Charitable Contributions – Robert Bell, CPA, Auditor

The IRS has clarified how corporate taxpayers should be calculating their charitable contribution deductions and the use of charitable contribution carryovers. Further, the IRS has clarified the ordering rules with respect to the interplay between charitable contributions and prior year net operating losses (NOLs). To prevent doubling up on tax benefits, IRS Code Section 170(d)(2)(B) requires that a taxpayer’s charitable contributions are reduced by modified taxable income to the extent excess contribution deductions increase NOLs.

According to Internal Revenue Code, charitable contributions shall not exceed 10 percent of the corporate taxpayer’s taxable income. Taxable income is computed without regard to the charitable contribution deduction; however, NOL carryovers from prior tax years are considered when calculating taxable income for purposes of the 10 percent limitation. Conversely, modified taxable income is determined without NOL carryovers, but does consider charitable contribution carryovers.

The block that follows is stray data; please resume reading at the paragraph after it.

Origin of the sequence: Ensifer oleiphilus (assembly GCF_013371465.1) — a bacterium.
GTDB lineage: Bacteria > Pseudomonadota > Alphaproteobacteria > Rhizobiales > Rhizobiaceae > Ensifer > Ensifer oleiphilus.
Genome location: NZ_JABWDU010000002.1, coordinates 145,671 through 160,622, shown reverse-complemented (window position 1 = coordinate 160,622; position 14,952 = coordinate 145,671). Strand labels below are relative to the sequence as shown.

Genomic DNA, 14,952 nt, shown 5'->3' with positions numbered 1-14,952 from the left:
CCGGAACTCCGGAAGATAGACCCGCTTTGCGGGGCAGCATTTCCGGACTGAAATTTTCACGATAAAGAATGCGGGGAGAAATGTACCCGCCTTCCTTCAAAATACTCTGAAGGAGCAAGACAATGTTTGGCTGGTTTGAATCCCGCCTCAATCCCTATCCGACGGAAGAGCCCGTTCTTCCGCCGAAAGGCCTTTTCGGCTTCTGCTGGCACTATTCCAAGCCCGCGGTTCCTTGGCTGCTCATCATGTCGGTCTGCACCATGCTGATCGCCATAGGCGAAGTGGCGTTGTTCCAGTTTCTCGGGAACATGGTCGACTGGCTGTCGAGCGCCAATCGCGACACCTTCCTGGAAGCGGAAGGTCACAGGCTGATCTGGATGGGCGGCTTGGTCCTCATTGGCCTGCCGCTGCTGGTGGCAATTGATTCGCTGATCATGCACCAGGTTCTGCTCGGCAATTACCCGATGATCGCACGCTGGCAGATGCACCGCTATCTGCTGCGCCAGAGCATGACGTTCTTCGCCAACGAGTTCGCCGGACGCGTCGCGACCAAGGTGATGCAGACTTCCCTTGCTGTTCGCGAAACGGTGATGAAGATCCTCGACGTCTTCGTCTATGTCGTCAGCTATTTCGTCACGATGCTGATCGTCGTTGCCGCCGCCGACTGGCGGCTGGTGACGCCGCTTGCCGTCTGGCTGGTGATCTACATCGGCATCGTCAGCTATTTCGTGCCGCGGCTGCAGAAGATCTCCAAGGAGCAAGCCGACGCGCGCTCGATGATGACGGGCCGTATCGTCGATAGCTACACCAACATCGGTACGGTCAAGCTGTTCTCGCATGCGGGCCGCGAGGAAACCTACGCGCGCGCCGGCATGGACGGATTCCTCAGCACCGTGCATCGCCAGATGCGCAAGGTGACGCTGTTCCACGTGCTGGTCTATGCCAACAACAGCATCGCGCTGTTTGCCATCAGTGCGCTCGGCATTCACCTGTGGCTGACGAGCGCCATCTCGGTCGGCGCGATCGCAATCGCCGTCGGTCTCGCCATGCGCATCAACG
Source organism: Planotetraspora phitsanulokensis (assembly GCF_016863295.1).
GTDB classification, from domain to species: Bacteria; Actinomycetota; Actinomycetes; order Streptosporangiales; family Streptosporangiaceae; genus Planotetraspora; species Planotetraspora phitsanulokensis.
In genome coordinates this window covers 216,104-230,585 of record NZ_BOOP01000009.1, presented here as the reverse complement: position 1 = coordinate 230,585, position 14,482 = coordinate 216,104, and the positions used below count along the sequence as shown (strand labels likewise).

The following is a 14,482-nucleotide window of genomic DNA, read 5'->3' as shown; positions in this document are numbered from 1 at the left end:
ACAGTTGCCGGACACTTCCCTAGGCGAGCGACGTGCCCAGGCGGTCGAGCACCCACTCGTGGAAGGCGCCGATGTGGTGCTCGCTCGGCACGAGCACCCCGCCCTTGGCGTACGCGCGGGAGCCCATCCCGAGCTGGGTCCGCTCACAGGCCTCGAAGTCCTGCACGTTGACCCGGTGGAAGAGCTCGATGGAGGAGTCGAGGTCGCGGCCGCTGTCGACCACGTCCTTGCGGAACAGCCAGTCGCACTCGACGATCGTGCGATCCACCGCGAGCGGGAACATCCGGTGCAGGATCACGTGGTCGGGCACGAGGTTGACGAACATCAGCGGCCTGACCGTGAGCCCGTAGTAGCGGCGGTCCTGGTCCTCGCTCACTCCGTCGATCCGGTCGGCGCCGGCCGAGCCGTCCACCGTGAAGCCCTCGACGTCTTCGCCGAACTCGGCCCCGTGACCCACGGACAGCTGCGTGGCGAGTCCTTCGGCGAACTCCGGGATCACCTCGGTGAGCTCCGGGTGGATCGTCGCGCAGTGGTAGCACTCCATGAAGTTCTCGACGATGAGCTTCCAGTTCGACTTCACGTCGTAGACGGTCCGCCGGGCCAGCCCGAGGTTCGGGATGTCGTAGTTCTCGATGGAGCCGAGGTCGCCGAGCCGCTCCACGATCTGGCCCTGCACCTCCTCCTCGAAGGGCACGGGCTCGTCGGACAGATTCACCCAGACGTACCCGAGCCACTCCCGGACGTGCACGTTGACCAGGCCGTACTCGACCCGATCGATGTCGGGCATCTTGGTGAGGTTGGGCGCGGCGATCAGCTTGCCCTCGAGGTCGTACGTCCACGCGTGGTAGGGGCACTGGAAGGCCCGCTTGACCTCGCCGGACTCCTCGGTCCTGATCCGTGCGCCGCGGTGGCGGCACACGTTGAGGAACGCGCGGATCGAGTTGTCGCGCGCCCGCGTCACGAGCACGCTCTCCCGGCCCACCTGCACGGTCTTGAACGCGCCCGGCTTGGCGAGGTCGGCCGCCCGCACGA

As a result, more contributions may be used in computing modified taxable income than allowed in computing taxable income, which ultimately results in less modified taxable income and less NOL being utilized. The additional contributions utilized will increase the amount of NOL carry forward to subsequent years.

The additional contributions used in calculating modified taxable income are not actually deducted in computing taxable income; rather the resulting contribution carryforward is reduced to the extent that excess contributions reduce modified taxable income and increase the NOL carryforward. The effect is that some contributions with five-year carryforward periods are converted to NOLs with indefinite carryover periods.